Arriving home on Thursday evening, it was back on the road on Friday to head to Warwick, where I had been invited to make presentations to students about wearable art. This was facilitated by the Jumpers and Jazz in July collective – I was involved in their Wearable Art Warwick event last year, and they are hoping to encourage student participation in the future.

In the evening I was delighted to be opening Sharyn Hall's exhibition at The Warwick Regional Art Gallery - A Cabinet of Curiosities. I thought it was a great turnout to see her fantastically eclectic new work, which I got to visit in her studio a week or so beforehand.

In more good news, after a concerted effort in the office submitting applications and slowly chasing them up, I have a skeleton schedule for my new exhibition, DistoMorph for the next few years. It is encouraging yet not totally surprising that this becomes easier as I gain more successes, or should that read, validations. Check my 'News' page on my website for updated venues.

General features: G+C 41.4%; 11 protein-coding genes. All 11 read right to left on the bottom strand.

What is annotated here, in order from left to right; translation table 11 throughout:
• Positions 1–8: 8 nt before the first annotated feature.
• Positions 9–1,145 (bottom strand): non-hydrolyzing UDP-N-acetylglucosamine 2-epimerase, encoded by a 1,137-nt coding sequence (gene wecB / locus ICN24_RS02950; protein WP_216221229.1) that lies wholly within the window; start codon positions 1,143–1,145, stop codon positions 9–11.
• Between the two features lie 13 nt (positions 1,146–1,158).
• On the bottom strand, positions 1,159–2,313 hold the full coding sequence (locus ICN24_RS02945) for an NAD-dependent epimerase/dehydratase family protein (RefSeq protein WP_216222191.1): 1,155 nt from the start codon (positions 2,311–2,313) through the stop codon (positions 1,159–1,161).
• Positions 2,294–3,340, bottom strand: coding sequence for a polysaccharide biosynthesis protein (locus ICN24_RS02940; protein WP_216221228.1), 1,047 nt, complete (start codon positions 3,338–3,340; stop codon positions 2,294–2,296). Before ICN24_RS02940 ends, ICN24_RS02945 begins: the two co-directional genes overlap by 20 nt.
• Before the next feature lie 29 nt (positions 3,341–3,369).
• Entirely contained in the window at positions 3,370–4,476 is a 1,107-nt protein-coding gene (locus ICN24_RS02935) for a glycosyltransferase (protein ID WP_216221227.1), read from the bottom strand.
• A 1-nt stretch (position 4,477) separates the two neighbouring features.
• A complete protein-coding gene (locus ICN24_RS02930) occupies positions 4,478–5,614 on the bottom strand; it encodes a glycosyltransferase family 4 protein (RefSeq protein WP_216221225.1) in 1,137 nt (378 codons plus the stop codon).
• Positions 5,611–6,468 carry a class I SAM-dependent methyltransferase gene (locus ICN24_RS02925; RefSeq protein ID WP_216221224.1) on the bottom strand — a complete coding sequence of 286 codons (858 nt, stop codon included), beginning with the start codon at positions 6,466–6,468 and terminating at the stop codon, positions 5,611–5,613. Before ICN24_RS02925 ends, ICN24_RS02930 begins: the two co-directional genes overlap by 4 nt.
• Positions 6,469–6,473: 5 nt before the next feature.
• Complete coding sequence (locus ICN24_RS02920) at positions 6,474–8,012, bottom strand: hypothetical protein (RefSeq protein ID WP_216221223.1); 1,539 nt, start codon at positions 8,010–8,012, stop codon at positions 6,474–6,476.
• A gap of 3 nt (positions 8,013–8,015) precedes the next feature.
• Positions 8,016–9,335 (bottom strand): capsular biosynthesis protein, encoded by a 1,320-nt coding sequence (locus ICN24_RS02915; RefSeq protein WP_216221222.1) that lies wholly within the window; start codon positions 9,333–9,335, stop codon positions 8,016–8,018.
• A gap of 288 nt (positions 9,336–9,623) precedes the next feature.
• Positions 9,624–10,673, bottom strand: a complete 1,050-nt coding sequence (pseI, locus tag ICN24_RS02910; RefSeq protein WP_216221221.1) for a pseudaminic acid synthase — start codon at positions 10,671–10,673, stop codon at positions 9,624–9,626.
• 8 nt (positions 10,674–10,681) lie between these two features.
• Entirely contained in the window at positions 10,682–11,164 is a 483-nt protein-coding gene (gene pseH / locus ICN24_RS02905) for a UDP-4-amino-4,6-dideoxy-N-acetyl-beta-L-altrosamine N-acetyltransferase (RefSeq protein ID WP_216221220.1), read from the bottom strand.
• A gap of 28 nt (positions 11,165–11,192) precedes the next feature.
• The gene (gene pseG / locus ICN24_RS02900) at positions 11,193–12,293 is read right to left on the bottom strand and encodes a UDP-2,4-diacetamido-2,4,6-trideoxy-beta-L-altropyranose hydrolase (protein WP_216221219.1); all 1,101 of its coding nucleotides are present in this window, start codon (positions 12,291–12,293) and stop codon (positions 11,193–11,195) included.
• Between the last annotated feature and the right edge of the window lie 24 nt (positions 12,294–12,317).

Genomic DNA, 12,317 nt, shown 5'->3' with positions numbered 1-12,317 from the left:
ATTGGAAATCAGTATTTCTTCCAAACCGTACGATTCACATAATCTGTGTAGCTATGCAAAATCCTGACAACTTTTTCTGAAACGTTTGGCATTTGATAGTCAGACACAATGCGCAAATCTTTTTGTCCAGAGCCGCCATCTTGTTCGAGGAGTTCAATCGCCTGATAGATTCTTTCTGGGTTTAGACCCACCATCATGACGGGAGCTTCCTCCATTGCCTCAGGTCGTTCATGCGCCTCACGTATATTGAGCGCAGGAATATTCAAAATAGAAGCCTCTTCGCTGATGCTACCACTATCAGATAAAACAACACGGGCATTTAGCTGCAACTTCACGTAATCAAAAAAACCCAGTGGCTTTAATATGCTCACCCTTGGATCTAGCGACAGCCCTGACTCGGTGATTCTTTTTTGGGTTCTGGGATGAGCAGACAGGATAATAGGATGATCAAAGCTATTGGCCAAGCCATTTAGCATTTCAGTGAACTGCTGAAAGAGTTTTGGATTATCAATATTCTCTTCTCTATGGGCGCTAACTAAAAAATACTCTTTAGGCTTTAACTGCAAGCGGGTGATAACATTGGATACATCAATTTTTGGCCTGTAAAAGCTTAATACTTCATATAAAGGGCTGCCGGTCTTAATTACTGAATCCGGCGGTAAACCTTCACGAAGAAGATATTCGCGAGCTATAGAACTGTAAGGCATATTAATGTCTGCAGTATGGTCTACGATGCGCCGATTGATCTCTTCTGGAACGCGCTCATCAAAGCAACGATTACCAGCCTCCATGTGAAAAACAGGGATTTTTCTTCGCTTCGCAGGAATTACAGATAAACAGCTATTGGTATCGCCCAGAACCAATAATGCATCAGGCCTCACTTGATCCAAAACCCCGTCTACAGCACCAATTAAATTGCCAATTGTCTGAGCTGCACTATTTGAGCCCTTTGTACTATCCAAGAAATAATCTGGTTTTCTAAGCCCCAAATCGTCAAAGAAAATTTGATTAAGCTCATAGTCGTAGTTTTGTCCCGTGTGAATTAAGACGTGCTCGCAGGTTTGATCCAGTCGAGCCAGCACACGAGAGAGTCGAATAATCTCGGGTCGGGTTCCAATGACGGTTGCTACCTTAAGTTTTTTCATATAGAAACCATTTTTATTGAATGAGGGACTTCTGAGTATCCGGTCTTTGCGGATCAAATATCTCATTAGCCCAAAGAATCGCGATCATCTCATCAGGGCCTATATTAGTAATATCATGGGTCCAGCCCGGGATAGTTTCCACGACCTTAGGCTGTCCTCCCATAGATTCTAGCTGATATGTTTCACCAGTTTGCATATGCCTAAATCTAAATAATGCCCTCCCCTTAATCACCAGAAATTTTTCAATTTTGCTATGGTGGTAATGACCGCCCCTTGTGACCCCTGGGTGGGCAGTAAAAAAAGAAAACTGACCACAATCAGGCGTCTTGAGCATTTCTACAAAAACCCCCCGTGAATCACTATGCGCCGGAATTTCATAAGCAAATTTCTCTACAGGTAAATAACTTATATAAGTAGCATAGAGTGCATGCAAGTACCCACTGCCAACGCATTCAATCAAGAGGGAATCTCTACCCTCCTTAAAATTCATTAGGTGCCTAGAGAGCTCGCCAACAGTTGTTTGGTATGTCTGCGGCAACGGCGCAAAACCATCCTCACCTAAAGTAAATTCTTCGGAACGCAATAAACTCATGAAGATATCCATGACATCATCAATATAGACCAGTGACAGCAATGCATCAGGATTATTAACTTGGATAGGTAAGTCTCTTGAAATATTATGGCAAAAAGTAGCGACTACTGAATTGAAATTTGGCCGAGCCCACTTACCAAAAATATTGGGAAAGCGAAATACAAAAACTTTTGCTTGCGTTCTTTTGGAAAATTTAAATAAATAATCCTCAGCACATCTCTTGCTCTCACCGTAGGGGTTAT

It is a constant battle for me between studio and office, and I feel grateful for my ability to express myself in words as well as imagery, as application processes are reasonably demanding for even the most erudite, not to mention technologically literate. Let alone the spreadsheets that record when proposals were sent, received, responded to and/or chased up. It’s an on-going drama of the most unglamorous kind.

With my impending term of recovery after surgery looming in early May for my rhinoplasty revision, I felt like I was getting my affairs in order as I tidied-up loose-ends, mostly in my studio.  It did feel good to have a clean up and get a few things sorted out. 

I’m now on the other side of that, and although I had lots of very small tasks lined up to go, I didn’t factor in that one can become very fractious and impatient when not feeling 100%, which effects the usual work ethic. Still, there's a few weeks left of being a bit gentle left. 

And of course, having received the excellent news that my design has made it through the next round of paperonskin, work on putting the finishing touches to that continues. As usual, there is a fair amount of secrecy involved, so snippets are all I can show for now.

I also had to prepare for my special event coming up in June – a sale of works from my exhibitions and general creations to be held at The Richard Randall Studio at the Mount Coot-tha Botanic Gardens, 11-16 June. Textile art-works from Algalrhythms for the walls, wearable art works for the body, felting, nuno-felting, ice dye and botanical dye. Hours will be 10-4, and credit facilities are available.

So pop in and say hello!